The last time I danced with my Dad was two years ago at my nephew Tyler’s bar mitzvah. I never say no to a dance with him, and I love to watch him on the dance floor with others. Not just because he is a good dancer but because the joy he exudes when he dances is contagious. Seriously, if I could bottle it up and sell it, I’d be a millionaire a few times over.
He hasn’t let his Parkinson’s diagnosis slow him down. Dancing is a wonderful form of exercise for people with Parkinson’s disease (PD). It helps strengthen muscles and reinforces balance. It also stimulates the mind and keeps depression at bay which is common among those with PD.
It’s also a lot of fun.
I’m hoping for many more dances with Dad, so I’m taking six minutes today to shine a light on PD. April is Parkinson’s Awareness Month, and someone is diagnosed with it every six minutes in the U.S. Parkinson’s disease is the second most common neurological disease after Alzheimer’s disease. More than 10 million people worldwide live with Parkinson’s—including my Dad. He was officially diagnosed in 2011 but probably lived with it for years before that. The cause is largely unknown, but research points to a combination of genetics and environmental causes, like pesticides. Coincidentally, there are at least four other people who worked in the same building as my Dad who has or had Parkinson’s, so environmental causes could very well be a factor in his case.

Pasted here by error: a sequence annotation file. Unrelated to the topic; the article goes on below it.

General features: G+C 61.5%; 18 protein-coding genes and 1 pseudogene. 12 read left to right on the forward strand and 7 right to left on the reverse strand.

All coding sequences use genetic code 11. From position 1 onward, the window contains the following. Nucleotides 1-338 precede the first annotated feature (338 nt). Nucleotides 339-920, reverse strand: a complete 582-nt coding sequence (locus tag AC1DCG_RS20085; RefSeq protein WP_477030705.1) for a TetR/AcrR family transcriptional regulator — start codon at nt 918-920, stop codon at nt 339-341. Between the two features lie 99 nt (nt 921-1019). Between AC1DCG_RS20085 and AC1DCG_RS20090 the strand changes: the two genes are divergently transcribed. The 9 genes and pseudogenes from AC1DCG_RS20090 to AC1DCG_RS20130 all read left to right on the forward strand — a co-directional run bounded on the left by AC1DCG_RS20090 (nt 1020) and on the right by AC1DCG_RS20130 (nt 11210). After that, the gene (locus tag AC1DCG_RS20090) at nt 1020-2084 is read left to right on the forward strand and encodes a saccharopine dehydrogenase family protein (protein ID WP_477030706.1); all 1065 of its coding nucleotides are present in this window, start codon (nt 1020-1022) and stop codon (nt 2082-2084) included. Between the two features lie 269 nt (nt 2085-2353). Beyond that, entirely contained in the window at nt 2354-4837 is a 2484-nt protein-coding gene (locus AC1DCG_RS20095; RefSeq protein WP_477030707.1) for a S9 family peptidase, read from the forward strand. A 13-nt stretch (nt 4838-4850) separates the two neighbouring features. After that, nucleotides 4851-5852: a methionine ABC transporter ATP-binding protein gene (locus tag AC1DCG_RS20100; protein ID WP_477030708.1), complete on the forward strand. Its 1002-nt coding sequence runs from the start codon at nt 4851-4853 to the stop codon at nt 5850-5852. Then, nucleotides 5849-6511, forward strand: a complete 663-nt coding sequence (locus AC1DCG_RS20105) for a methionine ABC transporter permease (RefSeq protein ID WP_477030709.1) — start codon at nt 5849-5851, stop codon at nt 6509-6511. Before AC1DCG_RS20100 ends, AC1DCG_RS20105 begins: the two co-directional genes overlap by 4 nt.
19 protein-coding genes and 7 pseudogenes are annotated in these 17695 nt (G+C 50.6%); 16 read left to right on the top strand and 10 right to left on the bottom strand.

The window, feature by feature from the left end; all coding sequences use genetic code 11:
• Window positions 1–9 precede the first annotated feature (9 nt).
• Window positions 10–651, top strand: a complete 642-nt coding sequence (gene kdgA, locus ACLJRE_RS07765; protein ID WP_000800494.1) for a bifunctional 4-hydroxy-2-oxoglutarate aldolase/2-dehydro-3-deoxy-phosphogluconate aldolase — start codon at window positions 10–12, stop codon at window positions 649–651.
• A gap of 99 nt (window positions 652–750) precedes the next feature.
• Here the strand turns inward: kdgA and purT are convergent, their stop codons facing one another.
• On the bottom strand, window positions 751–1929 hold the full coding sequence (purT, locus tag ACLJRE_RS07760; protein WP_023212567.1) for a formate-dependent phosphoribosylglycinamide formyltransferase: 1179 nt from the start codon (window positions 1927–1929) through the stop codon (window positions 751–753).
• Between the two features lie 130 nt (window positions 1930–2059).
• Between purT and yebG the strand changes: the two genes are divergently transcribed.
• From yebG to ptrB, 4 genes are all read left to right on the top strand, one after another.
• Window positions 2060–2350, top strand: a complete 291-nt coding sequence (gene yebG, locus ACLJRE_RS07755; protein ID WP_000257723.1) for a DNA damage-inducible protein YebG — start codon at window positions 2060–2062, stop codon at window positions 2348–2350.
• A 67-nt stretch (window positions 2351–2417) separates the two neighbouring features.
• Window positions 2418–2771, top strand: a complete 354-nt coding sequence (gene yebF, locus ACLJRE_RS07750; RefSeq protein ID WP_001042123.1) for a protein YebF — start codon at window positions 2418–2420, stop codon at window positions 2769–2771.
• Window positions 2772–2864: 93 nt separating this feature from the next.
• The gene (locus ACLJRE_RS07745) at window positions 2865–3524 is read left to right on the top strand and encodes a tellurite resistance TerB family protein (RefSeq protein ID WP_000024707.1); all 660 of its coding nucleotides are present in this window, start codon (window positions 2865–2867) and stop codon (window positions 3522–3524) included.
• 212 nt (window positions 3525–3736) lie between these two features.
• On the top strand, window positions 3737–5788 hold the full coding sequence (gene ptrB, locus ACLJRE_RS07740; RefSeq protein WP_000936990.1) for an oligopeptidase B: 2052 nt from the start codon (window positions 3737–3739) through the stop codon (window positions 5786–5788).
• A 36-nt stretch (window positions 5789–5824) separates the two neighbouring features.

PD is a complex disease to diagnose because many of the symptoms are similar to what happens as we age—walking slowly and shuffling, losing balance, cognitive difficulties, limb stiffness, tremors, and so on. But PD affects dopamine-producing neurons in a specific section of the brain. Dopamine is associated with movement, attention, memory, and learning, and low levels cause various issues. People are typically diagnosed later in life, but early onset is also possible. There are treatments—medication, physical therapy, etc. but so far, no cure.
Research is crucial to finding a cure. I am currently enrolled in the Parkinson’s Progression Markers Initiative, a comprehensive research study funded by the Michael J. Fox Foundation for Parkinson’s Research. I’m also considering genetic testing to see if I have one of the three genes that indicate a higher risk factor for Parkinson’s. It turns out that I have family members on both sides who have been diagnosed with PD, but having the gene doesn’t mean I will ever develop the disease.
Getting off of my soapbox and back to my Dad. He is doing well. He has a terrific support system of friends and family and loves to keep in touch with everyone. And while I see changes in him as the years go by, I know there is still a lot of dancing left for us to do.
If you have a loved one, who has been diagnosed with PD or just want to learn more about this progressive neurological disease, check out the #Take6forPD campaign.